UNDP at OGP: Possible areas of work – DRAFT

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Background

UNDP is the development network on the United Nations. On the ground in 177 countries and territories, UNDP offers both global perspectives and local insights to help empower lives and build resiliency in developing countries. The organization is also helping nations to achieve the Millennium Development Goals (MDGs), which were set by the international community in 2000, by providing policy advise and on the ground solutions. For this purpose, UNDP focuses on four core areas of work:

  • Poverty Reduction
  • Democratic Governance
  • Energy and Environment
  • Crisis Prevention and Recovery

UNDP helps developing countries attract and use aid effectively along these areas. In all of its activities, the agency fosters human rights, capacity development and women’s empowerment. With an annual budget of over 5.5 billion dollars, UNDP is the largest multi-lateral organization that furnished democratic governance services. In 2012 alone, the organization spent 1.1 billion dollars in this area of work supporting 130 countries and over 1,800 projects.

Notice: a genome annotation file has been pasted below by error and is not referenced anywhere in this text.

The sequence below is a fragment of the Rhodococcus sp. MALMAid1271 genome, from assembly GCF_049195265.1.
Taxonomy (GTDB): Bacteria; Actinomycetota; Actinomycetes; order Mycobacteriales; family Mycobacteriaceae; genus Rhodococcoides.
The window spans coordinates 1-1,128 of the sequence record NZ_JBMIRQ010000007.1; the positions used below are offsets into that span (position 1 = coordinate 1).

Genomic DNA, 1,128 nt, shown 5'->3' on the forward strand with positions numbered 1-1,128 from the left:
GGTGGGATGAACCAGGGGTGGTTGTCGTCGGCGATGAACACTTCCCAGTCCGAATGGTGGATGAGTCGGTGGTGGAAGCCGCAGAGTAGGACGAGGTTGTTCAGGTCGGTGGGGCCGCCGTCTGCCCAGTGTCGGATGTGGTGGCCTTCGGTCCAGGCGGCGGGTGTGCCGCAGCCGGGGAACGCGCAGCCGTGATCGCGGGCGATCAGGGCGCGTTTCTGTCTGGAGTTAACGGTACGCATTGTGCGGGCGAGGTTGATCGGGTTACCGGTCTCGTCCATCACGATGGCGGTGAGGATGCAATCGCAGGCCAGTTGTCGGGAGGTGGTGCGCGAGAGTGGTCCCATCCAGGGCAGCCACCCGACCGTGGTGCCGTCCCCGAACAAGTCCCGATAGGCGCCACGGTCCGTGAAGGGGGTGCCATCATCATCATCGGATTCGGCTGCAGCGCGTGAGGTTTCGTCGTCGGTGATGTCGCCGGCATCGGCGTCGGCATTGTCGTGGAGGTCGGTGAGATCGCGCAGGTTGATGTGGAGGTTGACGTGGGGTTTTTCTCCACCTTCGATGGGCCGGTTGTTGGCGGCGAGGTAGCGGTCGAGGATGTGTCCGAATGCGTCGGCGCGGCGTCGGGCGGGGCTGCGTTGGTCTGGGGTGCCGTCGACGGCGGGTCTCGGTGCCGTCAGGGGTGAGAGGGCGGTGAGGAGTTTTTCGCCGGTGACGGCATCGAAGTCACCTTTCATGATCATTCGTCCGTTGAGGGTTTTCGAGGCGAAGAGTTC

The core pillars of UNDP’s democratic governance portfolio include:

  • Electoral processes
  • Parliamentary Development
  • E-governance and Access to Information
  • Public Administration Reform
  • Local Governance and Local Development
  • Access to Justice and Rule of Law
  • Human Rights
  • Anti-corruption
  • Gender Equality

UNDP and OGP